Lebanon Timeline

Updated February 21, 2017 | Factmonster Staff
by David Johnson and Beth Rowen
19201940s1960s1970s1980s1990s2000sMost Recent Entry


France, granted the mandate for Lebanon and Syria by the League of Nations, forms the State of Greater Lebanon.


Lebanon proclaims its independence from France on Nov. 26, 1941.


The French relinquish their remaining control over Lebanon on Nov. 22. That day is celebrated as Lebanon's independence day.


Lebanon becomes truly dependent on Jan. 1, 1944.


Israel declared a state. Palestinian refugees begin arriving in Lebanon.


Palestinians operating from Lebanon attack Israel, provoking periodic retaliation.

1969, 1972

Fighting breaks out between Palestinian commandos and Lebanese army over Lebanese threats to curb Palestinian activities in Lebanon.


Lebanon erupts in civil war between Christians, Muslims, and Palestinians.


Syrian troops enter Lebanon to stop the civil war.


First Israeli invasion in response to attacks from PLO and other groups operating within Lebanon.


Second Israeli invasion. Multinational peacekeeping force including U.S. troops arrives in Beirut.


241 U.S. Marines and 60 French soldiers killed when a truck filled with military explosives was driven into their compound.


Israel withdraws from most of Lebanon, and establishes a buffer zone in the south.


The civil war is declared over on Oct. 13. With Syrian help the Lebanese government reestablishes control over much of the country.

May 2000

With the occupation increasingly controversial at home, Israel withdraws from the buffer zone. U.N. Secretary General Kofi Annan wants to increase the number of U.N. peacekeeping troops in Lebanon.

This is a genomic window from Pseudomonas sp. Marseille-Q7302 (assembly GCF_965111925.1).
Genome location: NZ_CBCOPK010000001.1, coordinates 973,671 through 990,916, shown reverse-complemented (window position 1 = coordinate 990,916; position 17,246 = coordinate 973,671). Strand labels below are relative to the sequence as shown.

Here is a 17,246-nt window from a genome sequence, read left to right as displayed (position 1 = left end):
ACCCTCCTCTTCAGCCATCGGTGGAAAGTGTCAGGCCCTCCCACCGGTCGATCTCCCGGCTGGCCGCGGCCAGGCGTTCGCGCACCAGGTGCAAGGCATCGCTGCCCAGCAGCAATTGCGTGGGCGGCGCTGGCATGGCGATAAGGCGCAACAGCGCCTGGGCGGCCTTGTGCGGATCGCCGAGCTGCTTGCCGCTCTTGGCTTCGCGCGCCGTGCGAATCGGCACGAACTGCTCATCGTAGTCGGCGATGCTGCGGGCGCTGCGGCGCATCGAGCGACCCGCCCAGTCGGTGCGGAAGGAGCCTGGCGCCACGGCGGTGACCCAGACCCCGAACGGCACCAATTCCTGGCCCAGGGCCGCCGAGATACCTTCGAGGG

In the summer, Syria withdraws nearly all of its 25,000 troops from Beirut and surrounding areas. But 20,000 troops, remain in the countryside.

Aug. 2004

In a stark reminder of Syria's continuing iron grip in Lebanon, Syria insists that President Lahoud, whom it had selected for the country, remain in office beyond the constitutional limit of one six-year term. Despite general Lebanese outrage, the Lebanese parliament did Syria's bidding, permiting Lahoud to serve for three more years.

Sept. 2004

A Security Council resolution asks Syria to remove the troops it has stationed in Lebanon for the past 28 years. Syria responded by moving about 3,000 troops from the vicinity of Beirut to eastern Lebanon, a gesture that was viewed by many as merely cosmetic.

Oct. 2004

As a result of September's constitutional crisis and Lebanon's accession to Syrian demands, Prime Minister Rafik Hariri resigns.

Feb. 2005

Former prime minister Rafik Hariri—a nationalist who had called for Syria's withdrawal from Lebanon—is assassinated on Feb. 14.

Two weeks of protests ensue, calling for Syria's withdrawal.

On Feb. 28, pro-Syrian prime minister Omar Karami resigns.

March 2005

On March 8, the militant group Hezbollah sponsored a massive pro-Syrian demonstration that greatly outnumbered previous anti-Syrian protests. Hundreds of thousands gathered to thank Syria for its involvement in Lebanon.

On March 9, buoyed by the pro-Syrian demonstrations, President Lahoud reappoints Omar Karami as prime minister.

On the one-month anniversary of Hariri's death, March 14, anti-Syrian protestors stage the largest rally yet, with about 1 million protesting.